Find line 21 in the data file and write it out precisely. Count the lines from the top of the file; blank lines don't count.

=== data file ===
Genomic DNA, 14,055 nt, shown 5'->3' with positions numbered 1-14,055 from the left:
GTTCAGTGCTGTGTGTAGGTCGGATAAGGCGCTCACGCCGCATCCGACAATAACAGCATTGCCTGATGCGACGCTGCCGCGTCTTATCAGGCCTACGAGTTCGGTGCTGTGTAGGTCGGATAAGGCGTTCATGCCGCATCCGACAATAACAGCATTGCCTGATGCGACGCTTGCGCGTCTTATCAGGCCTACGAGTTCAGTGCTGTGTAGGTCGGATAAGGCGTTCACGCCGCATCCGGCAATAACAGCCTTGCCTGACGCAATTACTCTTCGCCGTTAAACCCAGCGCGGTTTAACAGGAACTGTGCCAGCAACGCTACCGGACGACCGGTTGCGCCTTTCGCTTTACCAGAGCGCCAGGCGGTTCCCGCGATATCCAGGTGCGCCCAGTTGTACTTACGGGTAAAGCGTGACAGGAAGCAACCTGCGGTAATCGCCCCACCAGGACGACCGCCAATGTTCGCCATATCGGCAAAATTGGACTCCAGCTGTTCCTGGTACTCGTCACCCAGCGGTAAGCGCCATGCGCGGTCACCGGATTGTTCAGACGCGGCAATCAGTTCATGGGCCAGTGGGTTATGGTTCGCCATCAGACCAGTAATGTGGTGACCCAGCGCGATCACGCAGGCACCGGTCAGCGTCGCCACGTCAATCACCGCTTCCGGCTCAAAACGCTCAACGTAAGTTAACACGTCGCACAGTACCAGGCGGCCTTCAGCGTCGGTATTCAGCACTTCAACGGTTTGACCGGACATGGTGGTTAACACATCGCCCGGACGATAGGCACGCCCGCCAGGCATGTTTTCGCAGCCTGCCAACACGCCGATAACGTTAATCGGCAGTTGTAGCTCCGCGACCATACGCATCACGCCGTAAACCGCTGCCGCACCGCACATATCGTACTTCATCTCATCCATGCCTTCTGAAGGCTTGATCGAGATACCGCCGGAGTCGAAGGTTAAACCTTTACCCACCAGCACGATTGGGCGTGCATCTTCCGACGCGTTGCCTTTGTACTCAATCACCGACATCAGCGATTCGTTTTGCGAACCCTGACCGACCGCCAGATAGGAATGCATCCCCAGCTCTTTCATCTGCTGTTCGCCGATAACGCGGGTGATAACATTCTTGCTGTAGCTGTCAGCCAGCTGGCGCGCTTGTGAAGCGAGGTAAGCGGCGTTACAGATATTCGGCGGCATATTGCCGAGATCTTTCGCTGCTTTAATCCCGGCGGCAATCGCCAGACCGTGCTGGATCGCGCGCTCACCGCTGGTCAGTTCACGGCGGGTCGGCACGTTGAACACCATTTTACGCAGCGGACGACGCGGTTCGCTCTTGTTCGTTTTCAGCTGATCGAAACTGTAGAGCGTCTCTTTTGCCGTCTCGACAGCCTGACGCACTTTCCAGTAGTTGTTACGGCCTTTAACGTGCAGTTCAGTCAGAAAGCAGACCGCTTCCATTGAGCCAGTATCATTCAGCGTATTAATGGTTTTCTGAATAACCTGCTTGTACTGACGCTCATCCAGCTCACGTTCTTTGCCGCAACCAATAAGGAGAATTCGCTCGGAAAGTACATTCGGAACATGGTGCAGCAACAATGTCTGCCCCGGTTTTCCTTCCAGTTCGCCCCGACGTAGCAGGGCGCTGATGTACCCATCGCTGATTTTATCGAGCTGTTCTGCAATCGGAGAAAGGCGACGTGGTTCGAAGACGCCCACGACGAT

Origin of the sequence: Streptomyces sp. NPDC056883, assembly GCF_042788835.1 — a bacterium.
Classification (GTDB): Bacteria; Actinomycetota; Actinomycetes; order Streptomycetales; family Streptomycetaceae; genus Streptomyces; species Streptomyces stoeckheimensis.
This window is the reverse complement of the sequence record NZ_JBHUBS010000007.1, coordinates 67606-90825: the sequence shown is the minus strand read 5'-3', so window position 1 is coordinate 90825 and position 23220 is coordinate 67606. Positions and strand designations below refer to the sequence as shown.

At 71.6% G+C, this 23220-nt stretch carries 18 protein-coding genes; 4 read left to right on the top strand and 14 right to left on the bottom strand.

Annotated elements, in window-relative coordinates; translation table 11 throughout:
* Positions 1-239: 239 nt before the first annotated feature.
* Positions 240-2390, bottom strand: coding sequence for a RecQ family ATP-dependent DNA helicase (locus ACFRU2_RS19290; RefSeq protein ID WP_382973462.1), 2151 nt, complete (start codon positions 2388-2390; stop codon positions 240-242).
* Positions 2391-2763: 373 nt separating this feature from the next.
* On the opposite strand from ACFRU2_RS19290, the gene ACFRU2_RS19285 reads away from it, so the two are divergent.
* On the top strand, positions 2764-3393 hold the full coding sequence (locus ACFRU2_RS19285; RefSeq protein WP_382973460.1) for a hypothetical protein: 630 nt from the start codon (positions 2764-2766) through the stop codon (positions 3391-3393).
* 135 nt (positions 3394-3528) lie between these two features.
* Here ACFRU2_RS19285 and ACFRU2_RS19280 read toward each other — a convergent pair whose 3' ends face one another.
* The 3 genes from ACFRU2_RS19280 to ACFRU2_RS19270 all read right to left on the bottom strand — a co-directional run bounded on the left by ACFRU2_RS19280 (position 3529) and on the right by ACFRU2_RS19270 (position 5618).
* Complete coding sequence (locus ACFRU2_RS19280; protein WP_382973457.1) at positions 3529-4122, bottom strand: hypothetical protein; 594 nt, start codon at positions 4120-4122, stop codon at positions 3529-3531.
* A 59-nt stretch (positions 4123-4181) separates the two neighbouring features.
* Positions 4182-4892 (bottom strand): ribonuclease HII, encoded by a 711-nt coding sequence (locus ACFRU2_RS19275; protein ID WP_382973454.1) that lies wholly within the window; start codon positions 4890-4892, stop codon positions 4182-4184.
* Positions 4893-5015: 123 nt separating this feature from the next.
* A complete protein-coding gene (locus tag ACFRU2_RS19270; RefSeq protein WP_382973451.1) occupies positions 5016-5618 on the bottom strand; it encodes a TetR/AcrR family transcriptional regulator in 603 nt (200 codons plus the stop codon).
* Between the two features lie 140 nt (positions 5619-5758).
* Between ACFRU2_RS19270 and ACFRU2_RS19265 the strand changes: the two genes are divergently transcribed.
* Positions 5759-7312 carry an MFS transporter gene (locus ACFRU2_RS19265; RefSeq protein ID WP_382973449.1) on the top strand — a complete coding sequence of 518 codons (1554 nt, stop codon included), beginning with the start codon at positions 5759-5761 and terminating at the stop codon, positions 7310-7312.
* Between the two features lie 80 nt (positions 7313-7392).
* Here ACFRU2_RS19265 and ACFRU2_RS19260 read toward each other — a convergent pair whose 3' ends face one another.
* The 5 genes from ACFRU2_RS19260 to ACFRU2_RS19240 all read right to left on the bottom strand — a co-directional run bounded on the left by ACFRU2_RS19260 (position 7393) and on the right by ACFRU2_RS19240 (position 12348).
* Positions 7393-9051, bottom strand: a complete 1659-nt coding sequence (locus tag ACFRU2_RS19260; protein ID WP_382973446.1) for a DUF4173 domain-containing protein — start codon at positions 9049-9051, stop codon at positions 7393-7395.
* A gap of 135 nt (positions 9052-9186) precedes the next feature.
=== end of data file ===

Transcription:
* Between the two features lie 140 nt (positions 5619-5758).